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Pilot's Handbook of Aeronautical Knowledge
Introduction To Flying

Pilot Certifications

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Pilot's Handbook of Aeronautical Knowledge



Table of Contents

Chapter 1, Introduction To Flying
Chapter 2, Aircraft Structure
Chapter 3, Principles of Flight
Chapter 4, Aerodynamics of Flight
Chapter 5, Flight Controls
Chapter 6, Aircraft Systems
Chapter 7, Flight Instruments
Chapter 8, Flight Manuals and Other Documents
Chapter 9, Weight and Balance
Chapter 10, Aircraft Performance
Chapter 11, Weather Theory
Chapter 12, Aviation Weather Services
Chapter 13, Airport Operation
Chapter 14, Airspace
Chapter 15, Navigation
Chapter 16, Aeromedical Factors
Chapter 17, Aeronautical Decision Making




Light Sport Aircraft (LSA) includes Airplane (Land/Sea),
Gyroplane, Airship, Balloon, Weight-Shift Control (Land/
Sea), Glider, and Powered Parachute. [Figure 1-21]
In order for an aircraft to fall in the Light Sport Category, it
must meet the following criteria:

• The maximum gross takeoff weight may not exceed
1,320 pounds, or 1,430 pounds for seaplanes. Lighterthan-
air maximum gross weight may not be more than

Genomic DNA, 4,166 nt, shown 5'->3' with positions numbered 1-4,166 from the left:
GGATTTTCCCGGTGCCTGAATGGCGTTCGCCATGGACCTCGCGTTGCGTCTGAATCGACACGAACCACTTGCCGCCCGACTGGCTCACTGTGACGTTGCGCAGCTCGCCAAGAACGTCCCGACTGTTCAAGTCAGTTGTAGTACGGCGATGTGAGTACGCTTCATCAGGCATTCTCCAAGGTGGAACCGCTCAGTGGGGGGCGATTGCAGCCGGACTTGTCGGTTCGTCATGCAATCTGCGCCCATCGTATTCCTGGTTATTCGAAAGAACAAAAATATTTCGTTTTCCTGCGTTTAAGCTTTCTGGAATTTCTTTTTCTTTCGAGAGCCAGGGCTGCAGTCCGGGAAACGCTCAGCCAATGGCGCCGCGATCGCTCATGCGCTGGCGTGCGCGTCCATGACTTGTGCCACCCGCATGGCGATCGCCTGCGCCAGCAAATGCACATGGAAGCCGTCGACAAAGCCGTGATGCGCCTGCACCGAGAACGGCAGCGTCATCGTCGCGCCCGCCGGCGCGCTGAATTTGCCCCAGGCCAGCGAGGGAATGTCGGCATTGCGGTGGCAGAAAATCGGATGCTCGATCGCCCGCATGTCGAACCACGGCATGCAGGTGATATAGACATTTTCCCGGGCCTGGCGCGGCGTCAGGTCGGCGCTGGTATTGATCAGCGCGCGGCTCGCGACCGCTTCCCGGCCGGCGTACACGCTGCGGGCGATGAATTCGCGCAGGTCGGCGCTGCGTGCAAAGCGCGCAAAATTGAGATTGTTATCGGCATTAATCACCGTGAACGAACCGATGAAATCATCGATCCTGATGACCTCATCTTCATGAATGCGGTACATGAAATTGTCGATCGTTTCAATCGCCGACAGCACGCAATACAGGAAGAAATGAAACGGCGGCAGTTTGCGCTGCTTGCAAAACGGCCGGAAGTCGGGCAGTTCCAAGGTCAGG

660 pounds.

Some examples of LSA
Figure 1-21. Some examples of LSA (from top to bottom: gyroplane, weight-shift control, and a powered parachute).

• The maximum stall speed may not exceed 45 knots,
and the inflight maximum speed in level flight with
maximum continuous power is no greater than 120

• Seating is restricted to single or two-seat configuration

• The powerplant may be only a single, reciprocating
engine (if powered), but may include rotary or diesel

• The landing gear must be fixed, except gliders or those
aircraft intended for operation on water.

• The aircraft can be manufactured and sold ready-to-fly
under a new special LSA category, and certification
must meet industry consensus standards. The aircraft
may be used for sport, recreation, flight training, and
aircraft rental.

• The aircraft will have an FAA registration N-number
and may be operated at night if the aircraft is properly
equipped and the pilot holds at least a private pilot
certificate with a minimum of a third-class medical

Pilot Certifications

The type of intended flying will influence what type of
pilot's certificate is required. Eligibility, training, experience,
and testing requirements differ depending on the type of
certificates sought. [Figure 1-22]

Front side (top) and back side (bottom) of an airman certificate issued by the FAA.
Figure 1-22. Front side (top) and back side (bottom) of an airman certificate issued by the FAA.